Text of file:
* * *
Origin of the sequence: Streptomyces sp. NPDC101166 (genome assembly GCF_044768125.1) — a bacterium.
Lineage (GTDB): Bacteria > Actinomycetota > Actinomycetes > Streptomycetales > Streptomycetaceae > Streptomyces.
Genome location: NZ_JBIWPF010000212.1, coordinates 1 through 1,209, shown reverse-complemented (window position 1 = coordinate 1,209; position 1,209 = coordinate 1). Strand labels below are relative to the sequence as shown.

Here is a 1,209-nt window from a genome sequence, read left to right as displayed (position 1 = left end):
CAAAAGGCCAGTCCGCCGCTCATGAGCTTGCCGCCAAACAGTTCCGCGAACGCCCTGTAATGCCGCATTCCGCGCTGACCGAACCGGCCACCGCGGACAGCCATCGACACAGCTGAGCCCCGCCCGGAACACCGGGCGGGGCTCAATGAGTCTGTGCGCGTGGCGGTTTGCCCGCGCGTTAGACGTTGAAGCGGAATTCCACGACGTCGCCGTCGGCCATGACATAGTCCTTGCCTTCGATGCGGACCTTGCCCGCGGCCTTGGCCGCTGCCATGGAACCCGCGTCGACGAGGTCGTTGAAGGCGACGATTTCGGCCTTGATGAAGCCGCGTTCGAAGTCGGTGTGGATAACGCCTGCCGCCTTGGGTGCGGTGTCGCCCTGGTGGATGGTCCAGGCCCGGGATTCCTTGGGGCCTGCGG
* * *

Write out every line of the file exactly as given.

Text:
Origin of the sequence: Streptomyces sp. NPDC101166 (genome assembly GCF_044768125.1) — a bacterium.
Lineage (GTDB): Bacteria > Actinomycetota > Actinomycetes > Streptomycetales > Streptomycetaceae > Streptomyces.
Genome location: NZ_JBIWPF010000212.1, coordinates 1 through 1,209, shown reverse-complemented (window position 1 = coordinate 1,209; position 1,209 = coordinate 1). Strand labels below are relative to the sequence as shown.

Here is a 1,209-nt window from a genome sequence, read left to right as displayed (position 1 = left end):
CAAAAGGCCAGTCCGCCGCTCATGAGCTTGCCGCCAAACAGTTCCGCGAACGCCCTGTAATGCCGCATTCCGCGCTGACCGAACCGGCCACCGCGGACAGCCATCGACACAGCTGAGCCCCGCCCGGAACACCGGGCGGGGCTCAATGAGTCTGTGCGCGTGGCGGTTTGCCCGCGCGTTAGACGTTGAAGCGGAATTCCACGACGTCGCCGTCGGCCATGACATAGTCCTTGCCTTCGATGCGGACCTTGCCCGCGGCCTTGGCCGCTGCCATGGAACCCGCGTCGACGAGGTCGTTGAAGGCGACGATTTCGGCCTTGATGAAGCCGCGTTCGAAGTCGGTGTGGATAACGCCTGCCGCCTTGGGTGCGGTGTCGCCCTGGTGGATGGTCCAGGCCCGGGATTCCTTGGGGCCTGCGG